Yan Zhenqing was born in Linyi of Shandong Province to a reputed academic family which served the court for many generations. His great-great grandfather Yan Shigu was a famous linguist while his father Yan Weizhen was princes' private tutor and a great calligrapher himself. Under the influence of the family tradition and the strict instruction of his mother, Lady Yin , Yan Zhenqing worked hard since his childhood and was well-read in literature and Confucianism.
In 734, at the age of 22, Yan Zhenqing qualified from the national wide imperial examination and was granted the title of ''Jinshi'' . He then gained the rare opportunity of taking a special imperial examination that was set for candidates with extraordinary talents, again excelling in it. With outstanding academic background, Yan Zhengqing rose rapidly through the bureaucratic ladder: he was appointed vice-magistrate of Liquan District , then later Investigating Censor and Palace Censor . His uprightness and outspoken style were hailed by the common people, but angered Grand Councilor Yang Guozhong; as a result, in 753, he was sent out of the capital as the governor of Pingyuan.
By the time Yan Zhenqing took up the post of governor of Pingyuan, the An Shi Rebellion was imminent. With his political sensitivity, Yan Zhenqing immediately started preparing for war by fortifying the city wall and stocking up provisions. He also sent emergency memorial to , but was ignored.
In December 755, An Lushan and Shi Siming rebelled under the name of removing Yang Guozhong. The ill-prepared Tang government troops retreated with little resistance from all the prefectures in Heshuo area ; only Yan Zhenqing’s Pingyuan sustained through. He then combined force with his cousin, Yan Gaoqing , who was the governor of , fighting the rebels at their rear. The government in its desperation, promoted Yan Zhenqing to Deputy Minister of Finance , and conferred him great military power to assist General Li Guangbi in the crackdown of the rebellion.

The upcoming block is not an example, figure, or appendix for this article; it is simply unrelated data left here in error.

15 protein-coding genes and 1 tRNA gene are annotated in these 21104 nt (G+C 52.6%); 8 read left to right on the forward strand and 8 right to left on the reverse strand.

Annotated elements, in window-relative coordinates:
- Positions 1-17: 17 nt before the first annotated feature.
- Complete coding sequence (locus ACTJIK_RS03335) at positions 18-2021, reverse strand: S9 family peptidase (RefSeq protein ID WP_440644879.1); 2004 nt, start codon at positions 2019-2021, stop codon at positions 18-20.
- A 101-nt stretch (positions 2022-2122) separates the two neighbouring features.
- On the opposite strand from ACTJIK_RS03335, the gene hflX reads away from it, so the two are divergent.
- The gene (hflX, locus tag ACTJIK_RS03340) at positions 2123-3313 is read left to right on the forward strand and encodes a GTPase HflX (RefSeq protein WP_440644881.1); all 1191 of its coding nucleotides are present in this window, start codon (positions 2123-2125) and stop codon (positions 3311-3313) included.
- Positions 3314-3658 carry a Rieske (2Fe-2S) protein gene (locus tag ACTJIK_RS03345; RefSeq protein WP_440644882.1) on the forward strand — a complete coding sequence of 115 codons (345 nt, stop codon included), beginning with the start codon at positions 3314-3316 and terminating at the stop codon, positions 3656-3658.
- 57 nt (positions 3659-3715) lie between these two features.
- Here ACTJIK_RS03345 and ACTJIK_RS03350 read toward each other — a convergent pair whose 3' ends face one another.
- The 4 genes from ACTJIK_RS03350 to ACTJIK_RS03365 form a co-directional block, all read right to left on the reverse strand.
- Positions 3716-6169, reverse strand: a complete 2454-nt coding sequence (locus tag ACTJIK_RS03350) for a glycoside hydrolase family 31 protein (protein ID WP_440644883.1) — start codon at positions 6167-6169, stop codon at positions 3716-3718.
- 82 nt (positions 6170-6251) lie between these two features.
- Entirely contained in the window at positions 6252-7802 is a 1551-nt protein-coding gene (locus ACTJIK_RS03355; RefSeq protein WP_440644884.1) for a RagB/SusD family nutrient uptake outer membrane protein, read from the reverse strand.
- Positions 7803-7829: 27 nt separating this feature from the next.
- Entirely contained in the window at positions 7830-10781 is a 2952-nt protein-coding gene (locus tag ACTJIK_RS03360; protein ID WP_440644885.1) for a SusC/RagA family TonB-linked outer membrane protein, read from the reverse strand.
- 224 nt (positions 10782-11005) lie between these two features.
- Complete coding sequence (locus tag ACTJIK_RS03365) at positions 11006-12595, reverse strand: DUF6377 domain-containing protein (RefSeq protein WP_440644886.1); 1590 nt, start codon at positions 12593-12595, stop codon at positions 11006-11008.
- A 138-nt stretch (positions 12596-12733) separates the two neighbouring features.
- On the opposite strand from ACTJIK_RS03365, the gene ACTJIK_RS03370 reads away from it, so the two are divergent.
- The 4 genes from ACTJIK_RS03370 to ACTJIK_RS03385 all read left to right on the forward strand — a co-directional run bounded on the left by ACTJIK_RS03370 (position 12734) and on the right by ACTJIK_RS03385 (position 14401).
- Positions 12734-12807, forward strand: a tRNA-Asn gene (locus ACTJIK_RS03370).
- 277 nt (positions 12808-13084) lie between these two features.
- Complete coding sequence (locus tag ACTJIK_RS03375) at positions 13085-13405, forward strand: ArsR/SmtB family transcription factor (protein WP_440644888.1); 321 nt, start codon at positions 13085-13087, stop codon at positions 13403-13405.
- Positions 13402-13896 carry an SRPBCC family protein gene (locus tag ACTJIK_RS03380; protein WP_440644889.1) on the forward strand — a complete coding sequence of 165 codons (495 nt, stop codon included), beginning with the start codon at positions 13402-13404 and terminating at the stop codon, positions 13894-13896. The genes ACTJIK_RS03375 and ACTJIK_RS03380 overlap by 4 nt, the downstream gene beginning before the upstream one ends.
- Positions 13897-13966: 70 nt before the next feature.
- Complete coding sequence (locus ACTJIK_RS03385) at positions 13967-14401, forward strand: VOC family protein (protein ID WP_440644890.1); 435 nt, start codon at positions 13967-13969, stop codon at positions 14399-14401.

Thereafter Yans’ force won several major battles over the rebels, which include successfully cutting off their provision line and regaining control over seventeen commands in Heshuo area. In 756, ascended the throne and promoted Yan Zhenqing to Minister of Works . Due to poor military deployment by the Tang government, An Lushan managed to attack Hebei by surprise, and Yan Zhenqing reluctantly abandoned his command, returning to the court in 757. He was then appointed Minister of Law , but his outspokenness against corruptive higher-ranking officials resulted himself being constantly demoted and re-promoted.
In 764, conferred the title of Duke of Lu on Yan Zhenqing in recognition of his firm loyalty to the government and bravery during An Lushan Rebellion. However, his unbendable character was resented by the incumbent Grand Councilor, Lu Qi , and cost him his life.
In 784, the military commissioner of Huaixi , Li Xilie , rebelled. Lu Qi had held a grudge against Yan Zhenqing for a long time, so he sent Yan Zhenqing to negotiate with Li Xilie in the hope that Yan Zhenqing will be killed. As expected, Li Xilie tried all means to coax or threaten Yan Zhenqing to surrender, but Yan Zhenqing was never wavered. According to the legend, Li Xilie set up a fire in the courtyard and told Yan Zhengqing he would be burnt to death if not surrendering. Yet Yan Zhenqing did not show the slightest fear and walked towards the fire determinately. Li Xilie could not help but to show respect to him, and in 785, Yan Zhenqing was secretly strangled in Longxing Temple in Caizhou, Henan.
Upon hearing his death, Emperor Daizong closed the assembly for five days and conferred the posthumous title ''Wenzhong'' on Yan Zhenqing. He was also widely mourned by the army and the people, and a temple was constructed to commemorate him. In Song Dynasty, the temple was moved to Shandong and henceforward became a key tourist attraction.
Yan Zhenqing is popularly held as the only calligrapher who parallelled Wang Xizhi, the "Calligraphy Sage". He specialized in '''' Script and ''Cao'' Script, though he also mastered other writings well. His ''Yan'' style of ''Kai'' Script, which brought Chinese calligraphy to a new realm, emphasized on strength, boldness and grandness. Like most of the master calligraphers, Yan Zhenqing learnt his skill from various calligraphers, and the development of his personal style can be basically divided into three stages.